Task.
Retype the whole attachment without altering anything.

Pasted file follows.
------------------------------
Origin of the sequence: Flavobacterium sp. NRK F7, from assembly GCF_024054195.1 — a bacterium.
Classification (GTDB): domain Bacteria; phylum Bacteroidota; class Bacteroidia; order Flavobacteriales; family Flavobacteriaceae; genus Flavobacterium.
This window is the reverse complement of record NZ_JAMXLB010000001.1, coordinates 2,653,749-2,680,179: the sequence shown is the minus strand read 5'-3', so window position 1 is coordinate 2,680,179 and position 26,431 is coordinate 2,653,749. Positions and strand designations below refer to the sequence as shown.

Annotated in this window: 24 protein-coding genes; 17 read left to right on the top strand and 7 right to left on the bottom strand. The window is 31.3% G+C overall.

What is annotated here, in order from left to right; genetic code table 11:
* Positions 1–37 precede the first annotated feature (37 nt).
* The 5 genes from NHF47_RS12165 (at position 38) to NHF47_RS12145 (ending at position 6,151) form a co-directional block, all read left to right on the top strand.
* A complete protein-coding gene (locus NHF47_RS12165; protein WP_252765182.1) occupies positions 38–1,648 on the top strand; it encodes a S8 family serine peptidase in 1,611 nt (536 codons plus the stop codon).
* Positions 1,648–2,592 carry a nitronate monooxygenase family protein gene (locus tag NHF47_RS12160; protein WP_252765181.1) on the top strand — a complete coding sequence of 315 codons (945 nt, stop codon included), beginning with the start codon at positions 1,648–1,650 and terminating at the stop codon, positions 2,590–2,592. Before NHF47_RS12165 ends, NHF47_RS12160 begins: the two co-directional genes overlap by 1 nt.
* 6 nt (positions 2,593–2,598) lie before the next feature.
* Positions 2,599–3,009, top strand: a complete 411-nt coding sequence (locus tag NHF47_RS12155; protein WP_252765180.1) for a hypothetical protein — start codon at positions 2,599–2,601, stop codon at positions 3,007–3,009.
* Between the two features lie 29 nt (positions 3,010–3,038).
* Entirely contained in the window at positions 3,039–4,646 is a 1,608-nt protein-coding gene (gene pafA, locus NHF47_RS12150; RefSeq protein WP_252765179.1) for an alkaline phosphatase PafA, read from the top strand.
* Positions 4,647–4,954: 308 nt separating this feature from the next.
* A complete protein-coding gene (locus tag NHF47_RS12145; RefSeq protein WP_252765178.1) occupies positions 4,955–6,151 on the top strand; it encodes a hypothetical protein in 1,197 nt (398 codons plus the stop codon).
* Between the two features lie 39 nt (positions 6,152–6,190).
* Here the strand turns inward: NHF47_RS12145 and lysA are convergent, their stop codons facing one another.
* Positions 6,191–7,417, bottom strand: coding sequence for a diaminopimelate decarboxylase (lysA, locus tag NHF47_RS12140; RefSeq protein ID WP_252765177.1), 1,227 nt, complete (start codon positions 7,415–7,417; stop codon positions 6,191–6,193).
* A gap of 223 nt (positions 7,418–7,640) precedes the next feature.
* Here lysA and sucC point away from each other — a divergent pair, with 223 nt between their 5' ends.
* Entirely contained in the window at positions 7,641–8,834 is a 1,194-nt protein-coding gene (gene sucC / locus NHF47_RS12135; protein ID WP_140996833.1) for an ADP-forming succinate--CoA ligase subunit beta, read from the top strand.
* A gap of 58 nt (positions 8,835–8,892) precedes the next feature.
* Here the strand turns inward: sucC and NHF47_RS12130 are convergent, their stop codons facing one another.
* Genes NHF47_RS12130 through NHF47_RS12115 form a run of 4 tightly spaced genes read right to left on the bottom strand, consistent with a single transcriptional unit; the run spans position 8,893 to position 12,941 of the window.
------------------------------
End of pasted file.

Origin of the sequence: Flavobacterium sp. NRK F7, from assembly GCF_024054195.1 — a bacterium.
Classification (GTDB): domain Bacteria; phylum Bacteroidota; class Bacteroidia; order Flavobacteriales; family Flavobacteriaceae; genus Flavobacterium.
This window is the reverse complement of record NZ_JAMXLB010000001.1, coordinates 2,653,749-2,680,179: the sequence shown is the minus strand read 5'-3', so window position 1 is coordinate 2,680,179 and position 26,431 is coordinate 2,653,749. Positions and strand designations below refer to the sequence as shown.

Annotated in this window: 24 protein-coding genes; 17 read left to right on the top strand and 7 right to left on the bottom strand. The window is 31.3% G+C overall.

What is annotated here, in order from left to right; genetic code table 11:
* Positions 1–37 precede the first annotated feature (37 nt).
* The 5 genes from NHF47_RS12165 (at position 38) to NHF47_RS12145 (ending at position 6,151) form a co-directional block, all read left to right on the top strand.
* A complete protein-coding gene (locus NHF47_RS12165; protein WP_252765182.1) occupies positions 38–1,648 on the top strand; it encodes a S8 family serine peptidase in 1,611 nt (536 codons plus the stop codon).
* Positions 1,648–2,592 carry a nitronate monooxygenase family protein gene (locus tag NHF47_RS12160; protein WP_252765181.1) on the top strand — a complete coding sequence of 315 codons (945 nt, stop codon included), beginning with the start codon at positions 1,648–1,650 and terminating at the stop codon, positions 2,590–2,592. Before NHF47_RS12165 ends, NHF47_RS12160 begins: the two co-directional genes overlap by 1 nt.
* 6 nt (positions 2,593–2,598) lie before the next feature.
* Positions 2,599–3,009, top strand: a complete 411-nt coding sequence (locus tag NHF47_RS12155; protein WP_252765180.1) for a hypothetical protein — start codon at positions 2,599–2,601, stop codon at positions 3,007–3,009.
* Between the two features lie 29 nt (positions 3,010–3,038).
* Entirely contained in the window at positions 3,039–4,646 is a 1,608-nt protein-coding gene (gene pafA, locus NHF47_RS12150; RefSeq protein WP_252765179.1) for an alkaline phosphatase PafA, read from the top strand.
* Positions 4,647–4,954: 308 nt separating this feature from the next.
* A complete protein-coding gene (locus tag NHF47_RS12145; RefSeq protein WP_252765178.1) occupies positions 4,955–6,151 on the top strand; it encodes a hypothetical protein in 1,197 nt (398 codons plus the stop codon).
* Between the two features lie 39 nt (positions 6,152–6,190).
* Here the strand turns inward: NHF47_RS12145 and lysA are convergent, their stop codons facing one another.
* Positions 6,191–7,417, bottom strand: coding sequence for a diaminopimelate decarboxylase (lysA, locus tag NHF47_RS12140; RefSeq protein ID WP_252765177.1), 1,227 nt, complete (start codon positions 7,415–7,417; stop codon positions 6,191–6,193).
* A gap of 223 nt (positions 7,418–7,640) precedes the next feature.
* Here lysA and sucC point away from each other — a divergent pair, with 223 nt between their 5' ends.
* Entirely contained in the window at positions 7,641–8,834 is a 1,194-nt protein-coding gene (gene sucC / locus NHF47_RS12135; protein ID WP_140996833.1) for an ADP-forming succinate--CoA ligase subunit beta, read from the top strand.
* A gap of 58 nt (positions 8,835–8,892) precedes the next feature.
* Here the strand turns inward: sucC and NHF47_RS12130 are convergent, their stop codons facing one another.
* Genes NHF47_RS12130 through NHF47_RS12115 form a run of 4 tightly spaced genes read right to left on the bottom strand, consistent with a single transcriptional unit; the run spans position 8,893 to position 12,941 of the window.